Common asked questions on NRWT
What if you have borrowed funds to do business overseas?
For example you have borrowed $50,000 from Australian institution to conduct business in Australia. As a general rule NRWT should apply as you will be getting deductions in your assessable income for the amount of interest paid to the overseas investor. But in this case, Double Tax Agreement (DTA with Australia) may provide some relief, NRWT will not apply if the financial institution has a branch in New Zealand or you have permanent place of establishment in Australia.
Overseas Rental Investment?
If you have rental investment in a country other than New Zealand, and you have borrowed funds to fund the purchase of that property in that country, then you will be liable to pay NRWT on interest. Above explanation on borrowed funds to do business overseas will apply.
Deduction for the payment of NRWT?
NRWT is business expense (an ancillary tax) and is allowed as deductible expenditure, deduction is available as per section DB 1 (2) (e) of ITA 2007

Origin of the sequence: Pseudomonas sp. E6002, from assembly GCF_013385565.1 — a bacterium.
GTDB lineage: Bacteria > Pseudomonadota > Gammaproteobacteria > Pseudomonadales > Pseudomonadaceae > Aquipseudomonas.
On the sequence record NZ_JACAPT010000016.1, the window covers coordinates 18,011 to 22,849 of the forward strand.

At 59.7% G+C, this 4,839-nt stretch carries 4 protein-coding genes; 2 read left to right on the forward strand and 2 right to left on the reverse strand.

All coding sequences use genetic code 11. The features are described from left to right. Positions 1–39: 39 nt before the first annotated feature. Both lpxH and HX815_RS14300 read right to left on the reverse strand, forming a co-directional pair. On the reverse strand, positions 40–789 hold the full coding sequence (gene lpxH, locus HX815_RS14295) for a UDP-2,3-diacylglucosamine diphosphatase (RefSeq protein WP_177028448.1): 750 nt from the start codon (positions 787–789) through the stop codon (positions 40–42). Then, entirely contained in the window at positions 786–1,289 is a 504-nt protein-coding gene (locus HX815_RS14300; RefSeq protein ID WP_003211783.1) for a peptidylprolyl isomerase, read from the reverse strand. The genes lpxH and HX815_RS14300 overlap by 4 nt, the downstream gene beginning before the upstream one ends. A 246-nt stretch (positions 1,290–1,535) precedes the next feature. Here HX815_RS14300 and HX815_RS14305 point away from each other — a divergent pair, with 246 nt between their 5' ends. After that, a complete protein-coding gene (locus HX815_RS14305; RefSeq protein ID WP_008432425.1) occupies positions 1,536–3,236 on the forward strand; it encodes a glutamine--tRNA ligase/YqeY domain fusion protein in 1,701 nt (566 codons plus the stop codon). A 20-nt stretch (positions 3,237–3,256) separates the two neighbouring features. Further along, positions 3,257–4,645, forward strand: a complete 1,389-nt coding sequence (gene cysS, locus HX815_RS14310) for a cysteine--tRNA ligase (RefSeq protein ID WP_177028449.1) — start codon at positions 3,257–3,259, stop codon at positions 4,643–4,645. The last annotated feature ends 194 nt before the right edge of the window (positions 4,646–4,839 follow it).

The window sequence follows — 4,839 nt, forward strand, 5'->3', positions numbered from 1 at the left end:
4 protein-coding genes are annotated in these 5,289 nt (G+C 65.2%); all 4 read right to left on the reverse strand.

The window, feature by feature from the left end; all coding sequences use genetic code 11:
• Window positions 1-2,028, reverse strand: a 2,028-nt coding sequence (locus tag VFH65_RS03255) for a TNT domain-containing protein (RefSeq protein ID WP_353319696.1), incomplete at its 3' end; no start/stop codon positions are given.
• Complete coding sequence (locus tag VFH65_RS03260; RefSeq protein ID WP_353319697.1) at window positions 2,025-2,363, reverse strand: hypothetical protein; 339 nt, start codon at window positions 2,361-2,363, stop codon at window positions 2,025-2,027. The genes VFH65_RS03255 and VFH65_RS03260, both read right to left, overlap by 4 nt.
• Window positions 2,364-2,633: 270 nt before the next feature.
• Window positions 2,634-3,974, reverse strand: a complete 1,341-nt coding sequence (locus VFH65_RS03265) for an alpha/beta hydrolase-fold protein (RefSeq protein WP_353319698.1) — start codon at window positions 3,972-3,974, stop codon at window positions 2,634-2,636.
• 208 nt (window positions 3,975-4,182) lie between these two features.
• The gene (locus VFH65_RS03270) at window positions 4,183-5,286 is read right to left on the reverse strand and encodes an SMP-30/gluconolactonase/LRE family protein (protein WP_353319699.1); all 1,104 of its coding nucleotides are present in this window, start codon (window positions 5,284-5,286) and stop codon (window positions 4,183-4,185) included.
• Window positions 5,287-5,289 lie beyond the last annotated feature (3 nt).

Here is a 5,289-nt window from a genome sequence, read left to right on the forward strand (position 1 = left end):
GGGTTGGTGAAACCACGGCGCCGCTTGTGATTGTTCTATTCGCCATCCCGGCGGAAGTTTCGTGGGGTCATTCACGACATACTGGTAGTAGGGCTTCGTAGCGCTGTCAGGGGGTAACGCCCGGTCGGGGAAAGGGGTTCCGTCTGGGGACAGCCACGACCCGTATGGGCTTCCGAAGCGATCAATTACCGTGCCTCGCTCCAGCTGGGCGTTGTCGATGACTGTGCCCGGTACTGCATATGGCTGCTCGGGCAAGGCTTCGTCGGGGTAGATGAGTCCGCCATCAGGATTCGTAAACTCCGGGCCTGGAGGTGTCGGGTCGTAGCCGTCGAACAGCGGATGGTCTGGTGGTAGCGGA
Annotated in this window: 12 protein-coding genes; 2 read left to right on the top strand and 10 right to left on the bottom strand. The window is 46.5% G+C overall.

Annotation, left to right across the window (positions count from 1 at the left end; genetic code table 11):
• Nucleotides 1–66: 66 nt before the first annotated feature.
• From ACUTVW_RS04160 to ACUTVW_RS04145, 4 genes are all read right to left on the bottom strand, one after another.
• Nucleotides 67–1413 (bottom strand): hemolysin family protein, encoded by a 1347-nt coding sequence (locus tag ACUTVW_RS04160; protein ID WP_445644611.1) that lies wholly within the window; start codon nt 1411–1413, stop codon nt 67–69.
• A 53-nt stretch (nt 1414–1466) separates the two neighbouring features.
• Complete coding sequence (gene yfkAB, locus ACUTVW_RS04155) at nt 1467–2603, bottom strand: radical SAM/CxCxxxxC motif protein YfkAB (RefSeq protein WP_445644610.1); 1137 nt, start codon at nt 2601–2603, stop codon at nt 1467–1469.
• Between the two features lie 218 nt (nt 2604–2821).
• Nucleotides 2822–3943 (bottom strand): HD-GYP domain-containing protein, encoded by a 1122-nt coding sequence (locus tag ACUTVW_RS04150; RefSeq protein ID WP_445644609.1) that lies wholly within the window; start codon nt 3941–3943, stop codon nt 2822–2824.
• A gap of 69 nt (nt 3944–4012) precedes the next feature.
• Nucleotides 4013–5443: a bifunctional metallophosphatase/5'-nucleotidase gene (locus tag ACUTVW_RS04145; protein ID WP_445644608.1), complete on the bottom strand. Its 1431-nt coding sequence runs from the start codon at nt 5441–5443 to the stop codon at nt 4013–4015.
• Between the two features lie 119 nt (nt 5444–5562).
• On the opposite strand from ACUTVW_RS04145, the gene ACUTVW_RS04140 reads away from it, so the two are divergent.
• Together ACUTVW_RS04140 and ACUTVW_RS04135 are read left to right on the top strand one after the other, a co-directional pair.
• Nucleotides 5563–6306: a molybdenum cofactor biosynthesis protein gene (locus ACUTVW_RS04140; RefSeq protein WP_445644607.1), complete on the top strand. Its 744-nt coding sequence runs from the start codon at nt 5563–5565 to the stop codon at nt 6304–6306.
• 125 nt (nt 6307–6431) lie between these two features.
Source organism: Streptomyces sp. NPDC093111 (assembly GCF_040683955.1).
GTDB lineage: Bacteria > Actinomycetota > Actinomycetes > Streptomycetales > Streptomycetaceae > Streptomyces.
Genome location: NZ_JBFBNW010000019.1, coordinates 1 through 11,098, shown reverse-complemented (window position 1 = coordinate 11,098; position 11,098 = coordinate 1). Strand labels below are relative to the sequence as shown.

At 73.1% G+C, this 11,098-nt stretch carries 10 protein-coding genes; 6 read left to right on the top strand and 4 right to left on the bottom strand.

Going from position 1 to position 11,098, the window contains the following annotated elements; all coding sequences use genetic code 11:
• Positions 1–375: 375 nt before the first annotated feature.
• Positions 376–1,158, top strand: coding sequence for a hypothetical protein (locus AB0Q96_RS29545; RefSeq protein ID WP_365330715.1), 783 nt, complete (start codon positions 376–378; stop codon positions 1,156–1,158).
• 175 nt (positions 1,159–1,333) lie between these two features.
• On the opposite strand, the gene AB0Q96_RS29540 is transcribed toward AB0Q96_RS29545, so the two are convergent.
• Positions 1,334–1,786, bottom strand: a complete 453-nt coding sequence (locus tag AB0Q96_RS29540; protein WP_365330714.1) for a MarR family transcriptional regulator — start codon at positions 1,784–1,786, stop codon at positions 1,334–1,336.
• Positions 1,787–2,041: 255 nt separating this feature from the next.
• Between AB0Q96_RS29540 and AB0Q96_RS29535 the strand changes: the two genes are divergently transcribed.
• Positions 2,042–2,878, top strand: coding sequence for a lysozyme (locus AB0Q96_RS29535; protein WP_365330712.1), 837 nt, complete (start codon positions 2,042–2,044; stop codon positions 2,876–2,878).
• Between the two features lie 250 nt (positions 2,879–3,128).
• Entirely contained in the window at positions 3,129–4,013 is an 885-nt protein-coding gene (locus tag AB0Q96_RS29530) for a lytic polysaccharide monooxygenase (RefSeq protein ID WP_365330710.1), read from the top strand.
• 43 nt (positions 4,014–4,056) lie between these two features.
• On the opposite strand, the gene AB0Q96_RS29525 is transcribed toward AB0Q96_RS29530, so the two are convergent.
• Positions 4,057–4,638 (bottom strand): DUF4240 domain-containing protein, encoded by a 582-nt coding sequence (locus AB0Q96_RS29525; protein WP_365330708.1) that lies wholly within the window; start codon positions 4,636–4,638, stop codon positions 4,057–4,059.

What is Gross up calculation?
In general terms if you have borrowed funds from overseas they will demand payments and leave you with the tax obligations, unless you are big financial institution and dealing with the general public. For example, if you have a rental investment and in the year 2012-2013 paid interest of $5000 to an overseas financial institution (assuming no exemption in DTA for NRWT and 10% tax apply).
Section RF7 states the payment should be multiplied by tax, so in this case NRWT should be $500 ($500 – 10% of $5000)
However, writer interpretation of NRWT is, it is a withholding tax, so $500 should have been withhold and non resident should have only received $4500, but this never happened. So gross up calculation will be required:
$5000 divide by 90, and multiply by 100 = $5,555, and then 10% of that will be paid to the commissioner as NRWT. It is more than $500 so the tax should be paid on monthly basis.